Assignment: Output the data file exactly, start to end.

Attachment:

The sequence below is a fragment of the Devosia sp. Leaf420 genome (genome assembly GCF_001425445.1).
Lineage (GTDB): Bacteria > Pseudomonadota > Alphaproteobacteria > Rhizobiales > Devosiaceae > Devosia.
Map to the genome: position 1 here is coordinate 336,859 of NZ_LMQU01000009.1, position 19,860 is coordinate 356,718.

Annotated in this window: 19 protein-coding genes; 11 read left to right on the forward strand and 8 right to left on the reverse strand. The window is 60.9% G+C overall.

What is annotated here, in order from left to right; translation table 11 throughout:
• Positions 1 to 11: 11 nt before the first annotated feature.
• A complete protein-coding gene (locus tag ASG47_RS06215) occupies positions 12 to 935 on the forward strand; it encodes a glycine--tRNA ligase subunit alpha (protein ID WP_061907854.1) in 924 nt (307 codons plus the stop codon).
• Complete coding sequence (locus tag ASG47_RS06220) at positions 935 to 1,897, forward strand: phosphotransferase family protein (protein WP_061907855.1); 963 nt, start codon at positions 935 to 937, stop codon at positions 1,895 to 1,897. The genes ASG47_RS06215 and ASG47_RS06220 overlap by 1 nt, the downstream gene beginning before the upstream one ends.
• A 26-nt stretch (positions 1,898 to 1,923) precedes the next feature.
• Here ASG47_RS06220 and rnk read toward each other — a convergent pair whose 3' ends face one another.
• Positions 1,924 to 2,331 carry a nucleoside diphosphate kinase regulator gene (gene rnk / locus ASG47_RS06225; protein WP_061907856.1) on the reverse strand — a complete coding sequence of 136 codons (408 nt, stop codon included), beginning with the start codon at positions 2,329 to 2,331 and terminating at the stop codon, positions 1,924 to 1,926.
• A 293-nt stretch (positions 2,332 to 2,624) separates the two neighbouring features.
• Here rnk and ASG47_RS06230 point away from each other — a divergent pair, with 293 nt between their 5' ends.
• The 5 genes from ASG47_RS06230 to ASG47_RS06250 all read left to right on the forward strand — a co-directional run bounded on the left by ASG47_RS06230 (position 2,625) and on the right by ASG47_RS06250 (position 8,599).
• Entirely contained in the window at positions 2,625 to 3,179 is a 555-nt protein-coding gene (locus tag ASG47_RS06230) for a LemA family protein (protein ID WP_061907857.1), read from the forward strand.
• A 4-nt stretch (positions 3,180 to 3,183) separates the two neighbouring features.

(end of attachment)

The sequence below is a fragment of the Devosia sp. Leaf420 genome (genome assembly GCF_001425445.1).
Lineage (GTDB): Bacteria > Pseudomonadota > Alphaproteobacteria > Rhizobiales > Devosiaceae > Devosia.
Map to the genome: position 1 here is coordinate 336,859 of NZ_LMQU01000009.1, position 19,860 is coordinate 356,718.

Annotated in this window: 19 protein-coding genes; 11 read left to right on the forward strand and 8 right to left on the reverse strand. The window is 60.9% G+C overall.

What is annotated here, in order from left to right; translation table 11 throughout:
• Positions 1 to 11: 11 nt before the first annotated feature.
• A complete protein-coding gene (locus tag ASG47_RS06215) occupies positions 12 to 935 on the forward strand; it encodes a glycine--tRNA ligase subunit alpha (protein ID WP_061907854.1) in 924 nt (307 codons plus the stop codon).
• Complete coding sequence (locus tag ASG47_RS06220) at positions 935 to 1,897, forward strand: phosphotransferase family protein (protein WP_061907855.1); 963 nt, start codon at positions 935 to 937, stop codon at positions 1,895 to 1,897. The genes ASG47_RS06215 and ASG47_RS06220 overlap by 1 nt, the downstream gene beginning before the upstream one ends.
• A 26-nt stretch (positions 1,898 to 1,923) precedes the next feature.
• Here ASG47_RS06220 and rnk read toward each other — a convergent pair whose 3' ends face one another.
• Positions 1,924 to 2,331 carry a nucleoside diphosphate kinase regulator gene (gene rnk / locus ASG47_RS06225; protein WP_061907856.1) on the reverse strand — a complete coding sequence of 136 codons (408 nt, stop codon included), beginning with the start codon at positions 2,329 to 2,331 and terminating at the stop codon, positions 1,924 to 1,926.
• A 293-nt stretch (positions 2,332 to 2,624) separates the two neighbouring features.
• Here rnk and ASG47_RS06230 point away from each other — a divergent pair, with 293 nt between their 5' ends.
• The 5 genes from ASG47_RS06230 to ASG47_RS06250 all read left to right on the forward strand — a co-directional run bounded on the left by ASG47_RS06230 (position 2,625) and on the right by ASG47_RS06250 (position 8,599).
• Entirely contained in the window at positions 2,625 to 3,179 is a 555-nt protein-coding gene (locus tag ASG47_RS06230) for a LemA family protein (protein ID WP_061907857.1), read from the forward strand.
• A 4-nt stretch (positions 3,180 to 3,183) separates the two neighbouring features.